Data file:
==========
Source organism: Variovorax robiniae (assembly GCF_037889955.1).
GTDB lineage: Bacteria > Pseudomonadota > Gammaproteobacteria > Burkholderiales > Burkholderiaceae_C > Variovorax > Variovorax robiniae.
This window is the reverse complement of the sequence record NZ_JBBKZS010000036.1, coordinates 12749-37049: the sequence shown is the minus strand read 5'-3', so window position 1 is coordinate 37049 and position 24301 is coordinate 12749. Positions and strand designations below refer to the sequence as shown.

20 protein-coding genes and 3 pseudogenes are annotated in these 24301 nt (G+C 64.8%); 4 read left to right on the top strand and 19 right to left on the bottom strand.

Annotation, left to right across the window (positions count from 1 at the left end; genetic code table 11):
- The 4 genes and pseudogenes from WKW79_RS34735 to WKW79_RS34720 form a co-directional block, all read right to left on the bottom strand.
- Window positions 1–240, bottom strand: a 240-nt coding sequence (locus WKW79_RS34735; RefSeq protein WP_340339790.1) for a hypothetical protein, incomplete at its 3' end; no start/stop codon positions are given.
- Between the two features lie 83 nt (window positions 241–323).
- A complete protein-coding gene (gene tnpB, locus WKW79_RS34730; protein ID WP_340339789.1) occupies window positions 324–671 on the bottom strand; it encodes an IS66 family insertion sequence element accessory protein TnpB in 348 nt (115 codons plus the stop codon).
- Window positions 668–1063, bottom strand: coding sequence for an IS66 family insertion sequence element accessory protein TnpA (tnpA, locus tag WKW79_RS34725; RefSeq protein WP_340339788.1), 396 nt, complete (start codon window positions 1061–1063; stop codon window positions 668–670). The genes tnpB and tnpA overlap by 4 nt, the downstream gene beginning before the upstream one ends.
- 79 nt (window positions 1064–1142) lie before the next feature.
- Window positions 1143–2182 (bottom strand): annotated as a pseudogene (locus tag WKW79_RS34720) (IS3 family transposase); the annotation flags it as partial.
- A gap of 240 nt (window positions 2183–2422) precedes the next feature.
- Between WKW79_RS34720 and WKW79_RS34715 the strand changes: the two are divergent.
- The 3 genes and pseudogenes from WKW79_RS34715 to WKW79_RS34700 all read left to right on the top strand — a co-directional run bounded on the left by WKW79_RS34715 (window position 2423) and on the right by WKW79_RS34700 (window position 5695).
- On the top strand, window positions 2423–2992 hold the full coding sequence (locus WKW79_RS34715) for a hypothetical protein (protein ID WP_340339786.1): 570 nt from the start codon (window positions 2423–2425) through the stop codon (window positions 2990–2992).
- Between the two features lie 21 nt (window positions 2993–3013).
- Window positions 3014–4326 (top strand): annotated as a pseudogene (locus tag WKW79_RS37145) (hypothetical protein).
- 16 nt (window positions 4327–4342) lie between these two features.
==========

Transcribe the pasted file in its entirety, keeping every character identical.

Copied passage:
Source organism: Variovorax robiniae (assembly GCF_037889955.1).
GTDB lineage: Bacteria > Pseudomonadota > Gammaproteobacteria > Burkholderiales > Burkholderiaceae_C > Variovorax > Variovorax robiniae.
This window is the reverse complement of the sequence record NZ_JBBKZS010000036.1, coordinates 12749-37049: the sequence shown is the minus strand read 5'-3', so window position 1 is coordinate 37049 and position 24301 is coordinate 12749. Positions and strand designations below refer to the sequence as shown.

20 protein-coding genes and 3 pseudogenes are annotated in these 24301 nt (G+C 64.8%); 4 read left to right on the top strand and 19 right to left on the bottom strand.

Annotation, left to right across the window (positions count from 1 at the left end; genetic code table 11):
- The 4 genes and pseudogenes from WKW79_RS34735 to WKW79_RS34720 form a co-directional block, all read right to left on the bottom strand.
- Window positions 1–240, bottom strand: a 240-nt coding sequence (locus WKW79_RS34735; RefSeq protein WP_340339790.1) for a hypothetical protein, incomplete at its 3' end; no start/stop codon positions are given.
- Between the two features lie 83 nt (window positions 241–323).
- A complete protein-coding gene (gene tnpB, locus WKW79_RS34730; protein ID WP_340339789.1) occupies window positions 324–671 on the bottom strand; it encodes an IS66 family insertion sequence element accessory protein TnpB in 348 nt (115 codons plus the stop codon).
- Window positions 668–1063, bottom strand: coding sequence for an IS66 family insertion sequence element accessory protein TnpA (tnpA, locus tag WKW79_RS34725; RefSeq protein WP_340339788.1), 396 nt, complete (start codon window positions 1061–1063; stop codon window positions 668–670). The genes tnpB and tnpA overlap by 4 nt, the downstream gene beginning before the upstream one ends.
- 79 nt (window positions 1064–1142) lie before the next feature.
- Window positions 1143–2182 (bottom strand): annotated as a pseudogene (locus tag WKW79_RS34720) (IS3 family transposase); the annotation flags it as partial.
- A gap of 240 nt (window positions 2183–2422) precedes the next feature.
- Between WKW79_RS34720 and WKW79_RS34715 the strand changes: the two are divergent.
- The 3 genes and pseudogenes from WKW79_RS34715 to WKW79_RS34700 all read left to right on the top strand — a co-directional run bounded on the left by WKW79_RS34715 (window position 2423) and on the right by WKW79_RS34700 (window position 5695).
- On the top strand, window positions 2423–2992 hold the full coding sequence (locus WKW79_RS34715) for a hypothetical protein (protein ID WP_340339786.1): 570 nt from the start codon (window positions 2423–2425) through the stop codon (window positions 2990–2992).
- Between the two features lie 21 nt (window positions 2993–3013).
- Window positions 3014–4326 (top strand): annotated as a pseudogene (locus tag WKW79_RS37145) (hypothetical protein).
- 16 nt (window positions 4327–4342) lie between these two features.